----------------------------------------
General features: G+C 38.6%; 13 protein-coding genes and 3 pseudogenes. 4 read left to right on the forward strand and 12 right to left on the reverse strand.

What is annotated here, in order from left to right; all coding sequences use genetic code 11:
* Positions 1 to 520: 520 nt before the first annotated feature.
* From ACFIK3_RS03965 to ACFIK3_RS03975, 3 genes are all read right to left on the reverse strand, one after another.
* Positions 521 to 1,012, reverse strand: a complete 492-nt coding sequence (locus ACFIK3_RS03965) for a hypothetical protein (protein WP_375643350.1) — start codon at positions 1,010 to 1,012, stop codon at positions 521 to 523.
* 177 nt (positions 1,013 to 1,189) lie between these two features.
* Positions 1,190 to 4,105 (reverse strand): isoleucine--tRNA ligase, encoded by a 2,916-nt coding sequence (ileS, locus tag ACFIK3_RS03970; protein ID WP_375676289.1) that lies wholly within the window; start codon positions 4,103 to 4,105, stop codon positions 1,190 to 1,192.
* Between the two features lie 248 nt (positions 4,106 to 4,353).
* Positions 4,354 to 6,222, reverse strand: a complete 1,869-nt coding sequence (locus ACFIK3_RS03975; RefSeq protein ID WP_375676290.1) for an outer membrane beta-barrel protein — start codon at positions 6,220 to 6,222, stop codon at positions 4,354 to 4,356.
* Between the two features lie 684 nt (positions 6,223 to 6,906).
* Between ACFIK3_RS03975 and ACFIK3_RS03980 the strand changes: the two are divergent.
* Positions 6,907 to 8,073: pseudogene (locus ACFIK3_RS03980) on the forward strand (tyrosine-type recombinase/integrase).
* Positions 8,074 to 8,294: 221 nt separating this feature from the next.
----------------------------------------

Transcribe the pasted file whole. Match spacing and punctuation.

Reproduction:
General features: G+C 38.6%; 13 protein-coding genes and 3 pseudogenes. 4 read left to right on the forward strand and 12 right to left on the reverse strand.

What is annotated here, in order from left to right; all coding sequences use genetic code 11:
* Positions 1 to 520: 520 nt before the first annotated feature.
* From ACFIK3_RS03965 to ACFIK3_RS03975, 3 genes are all read right to left on the reverse strand, one after another.
* Positions 521 to 1,012, reverse strand: a complete 492-nt coding sequence (locus ACFIK3_RS03965) for a hypothetical protein (protein WP_375643350.1) — start codon at positions 1,010 to 1,012, stop codon at positions 521 to 523.
* 177 nt (positions 1,013 to 1,189) lie between these two features.
* Positions 1,190 to 4,105 (reverse strand): isoleucine--tRNA ligase, encoded by a 2,916-nt coding sequence (ileS, locus tag ACFIK3_RS03970; protein ID WP_375676289.1) that lies wholly within the window; start codon positions 4,103 to 4,105, stop codon positions 1,190 to 1,192.
* Between the two features lie 248 nt (positions 4,106 to 4,353).
* Positions 4,354 to 6,222, reverse strand: a complete 1,869-nt coding sequence (locus ACFIK3_RS03975; RefSeq protein ID WP_375676290.1) for an outer membrane beta-barrel protein — start codon at positions 6,220 to 6,222, stop codon at positions 4,354 to 4,356.
* Between the two features lie 684 nt (positions 6,223 to 6,906).
* Between ACFIK3_RS03975 and ACFIK3_RS03980 the strand changes: the two are divergent.
* Positions 6,907 to 8,073: pseudogene (locus ACFIK3_RS03980) on the forward strand (tyrosine-type recombinase/integrase).
* Positions 8,074 to 8,294: 221 nt separating this feature from the next.